Wed, May 16, 2012 - Page 12 News List

Hwang becomes chair of Taipower

CLEARING THE AIR:Hwang Jung-chiou said the state utility has suffered from public misunderstanding and that he would fully disclose information about its operations

By George Liao  /  Staff reporter

Minister of Economic Affairs Shih Yen-shiang, center, presides as outgoing Taiwan Power Co chairman Edward Chen, left, hands over the company seal to incoming chairman Hwang Jung-chiou, at a ceremony in Taipei yesterday.

Photo: Liao Chen-huei, Taipei Times

Vice Minister of Economic Affairs Hwang Jung-chiou (黃重球) said a priority for Taiwan Power Co (Taipower, 台電) is to renegotiate the terms of contracts with independent power providers after he formally became the state-run utility’s chairman yesterday.

During a handover ceremony, he vowed to reverse the public’s negative sentiment toward the company, but declined to comment on a probe by the Agency Against Corruption on the company’s construction of the Fourth Nuclear Power Plant in Gongliao District (貢寮), New Taipei City (新北市).

The agency yesterday raided the power plant’s construction division and questioned five Taipower officials over the project’s procurements.

Hwang replaced Edward Chen (陳貴明), who resigned on May 5 after six years on the job following widespread complaints of inefficiency and waste at the company.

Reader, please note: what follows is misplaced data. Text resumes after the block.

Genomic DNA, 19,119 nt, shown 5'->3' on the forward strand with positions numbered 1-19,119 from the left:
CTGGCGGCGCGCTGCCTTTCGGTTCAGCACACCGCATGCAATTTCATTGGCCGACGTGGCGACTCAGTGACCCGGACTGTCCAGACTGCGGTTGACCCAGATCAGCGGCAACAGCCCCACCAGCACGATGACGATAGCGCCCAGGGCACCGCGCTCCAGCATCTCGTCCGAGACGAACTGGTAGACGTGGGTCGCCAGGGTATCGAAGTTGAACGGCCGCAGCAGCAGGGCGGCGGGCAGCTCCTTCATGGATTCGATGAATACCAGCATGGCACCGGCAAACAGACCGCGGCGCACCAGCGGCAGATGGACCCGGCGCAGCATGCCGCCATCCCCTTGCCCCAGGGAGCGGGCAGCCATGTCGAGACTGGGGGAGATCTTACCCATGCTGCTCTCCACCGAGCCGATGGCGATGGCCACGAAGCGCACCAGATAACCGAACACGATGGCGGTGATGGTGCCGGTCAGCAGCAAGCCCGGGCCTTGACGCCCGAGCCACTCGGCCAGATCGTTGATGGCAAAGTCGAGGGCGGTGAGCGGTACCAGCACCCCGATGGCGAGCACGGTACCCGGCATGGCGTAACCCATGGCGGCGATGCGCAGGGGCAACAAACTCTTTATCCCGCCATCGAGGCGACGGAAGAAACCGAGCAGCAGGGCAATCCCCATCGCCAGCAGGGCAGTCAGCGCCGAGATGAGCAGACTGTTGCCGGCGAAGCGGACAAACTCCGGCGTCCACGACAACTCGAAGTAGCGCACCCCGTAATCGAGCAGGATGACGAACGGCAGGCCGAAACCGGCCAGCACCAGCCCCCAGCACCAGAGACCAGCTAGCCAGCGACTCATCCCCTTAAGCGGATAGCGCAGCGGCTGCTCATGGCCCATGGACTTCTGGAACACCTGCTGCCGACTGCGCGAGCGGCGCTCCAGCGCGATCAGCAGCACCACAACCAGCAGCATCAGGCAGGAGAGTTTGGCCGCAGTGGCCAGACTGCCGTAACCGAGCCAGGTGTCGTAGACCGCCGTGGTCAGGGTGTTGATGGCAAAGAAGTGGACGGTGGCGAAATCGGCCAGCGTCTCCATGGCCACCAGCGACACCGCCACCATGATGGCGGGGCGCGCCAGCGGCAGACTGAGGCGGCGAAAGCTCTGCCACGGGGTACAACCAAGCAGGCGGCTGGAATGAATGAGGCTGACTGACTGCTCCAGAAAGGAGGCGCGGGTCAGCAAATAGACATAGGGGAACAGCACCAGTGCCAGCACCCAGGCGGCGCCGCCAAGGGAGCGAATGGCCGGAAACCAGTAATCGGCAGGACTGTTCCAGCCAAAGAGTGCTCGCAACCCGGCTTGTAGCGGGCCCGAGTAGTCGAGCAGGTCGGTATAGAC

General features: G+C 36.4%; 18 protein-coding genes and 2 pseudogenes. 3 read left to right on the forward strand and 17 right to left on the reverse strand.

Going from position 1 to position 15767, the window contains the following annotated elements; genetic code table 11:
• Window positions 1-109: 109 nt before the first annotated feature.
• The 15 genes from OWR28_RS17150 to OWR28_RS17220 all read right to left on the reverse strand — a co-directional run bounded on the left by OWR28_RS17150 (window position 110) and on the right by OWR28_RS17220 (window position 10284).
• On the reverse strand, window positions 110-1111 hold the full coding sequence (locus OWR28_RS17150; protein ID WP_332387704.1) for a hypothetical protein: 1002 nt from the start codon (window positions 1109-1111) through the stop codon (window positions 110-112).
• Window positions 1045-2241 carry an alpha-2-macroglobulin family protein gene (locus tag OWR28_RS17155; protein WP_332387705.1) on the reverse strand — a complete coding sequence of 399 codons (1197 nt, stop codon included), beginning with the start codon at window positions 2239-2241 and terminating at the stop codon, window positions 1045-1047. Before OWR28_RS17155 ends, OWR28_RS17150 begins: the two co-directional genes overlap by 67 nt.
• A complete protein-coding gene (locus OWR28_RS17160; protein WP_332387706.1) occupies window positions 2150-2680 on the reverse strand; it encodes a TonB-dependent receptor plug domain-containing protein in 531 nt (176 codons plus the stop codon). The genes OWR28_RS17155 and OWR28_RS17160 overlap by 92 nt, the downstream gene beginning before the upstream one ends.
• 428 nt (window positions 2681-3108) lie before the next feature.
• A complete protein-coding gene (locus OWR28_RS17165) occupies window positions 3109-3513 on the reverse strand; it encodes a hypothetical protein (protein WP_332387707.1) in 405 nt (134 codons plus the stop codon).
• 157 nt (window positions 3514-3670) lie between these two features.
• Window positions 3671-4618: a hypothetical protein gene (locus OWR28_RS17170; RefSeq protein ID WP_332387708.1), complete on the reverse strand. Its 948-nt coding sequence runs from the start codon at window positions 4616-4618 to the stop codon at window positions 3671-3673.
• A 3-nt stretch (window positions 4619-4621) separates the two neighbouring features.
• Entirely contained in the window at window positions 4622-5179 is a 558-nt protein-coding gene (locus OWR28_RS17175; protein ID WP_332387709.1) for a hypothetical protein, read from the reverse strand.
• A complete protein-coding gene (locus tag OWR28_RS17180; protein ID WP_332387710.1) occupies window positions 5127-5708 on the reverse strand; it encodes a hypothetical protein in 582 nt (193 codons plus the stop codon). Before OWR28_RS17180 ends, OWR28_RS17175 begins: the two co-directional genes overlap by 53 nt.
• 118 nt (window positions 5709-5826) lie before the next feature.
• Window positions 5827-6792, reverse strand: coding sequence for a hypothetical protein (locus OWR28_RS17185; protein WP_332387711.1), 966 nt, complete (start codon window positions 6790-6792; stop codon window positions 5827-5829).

The complaints were sparked by the company’s planned increased to electricity rates — which will be gradually introduced in three phases beginning on June 10 — as Taipower aims to cut its heavy losses.

“Taking the post of Taipower chairman is not an easy job at this time, but I will face the challenge and turn the crisis into an advantage,” Hwang said.

Taipower, the nation’s largest electricity supplier and monopoly grid operator, incurred net losses of NT$36 billion (US$1.2 billion) in 2010, a 167 percent increase from NT$13 billion in 2009, according to statistics posted on the company’s Web site. The company has accumulated NT$150 billion in net losses as of the end of last month.

Minister of Economic Affairs Shih Yen-shiang (施顏祥), who presided over the ceremony, said Taipower began losing money in 2006 because of rising international oil prices. While the company increased rates in 2006 and 2007, the increases were not enough, he added.

Hwang said Taipower had been under fire because of public misunderstanding of the utility’s operations, but acknowledged that there is room for improvement.

To improve the public’s perception of the company, Hwang said he would ensure full disclosure of information, effective communication with the public and flawless management.

In addition, the company would strictly follow measures proposed by a Ministry of Economic Affairs-organized task force to improve its to overall efficiency, he said. The task force is expected to deliver a report next month.

Hwang said he would also focus on transparency of electricity rates, procurement and fuel costs, and boost the company’s communication with the public, despite the complexities involving power generation and supply.

“I will make the company watch everything it spends, like a household does,” Hwang said, adding that he would enhance employees’ participation in the operations of the utility.

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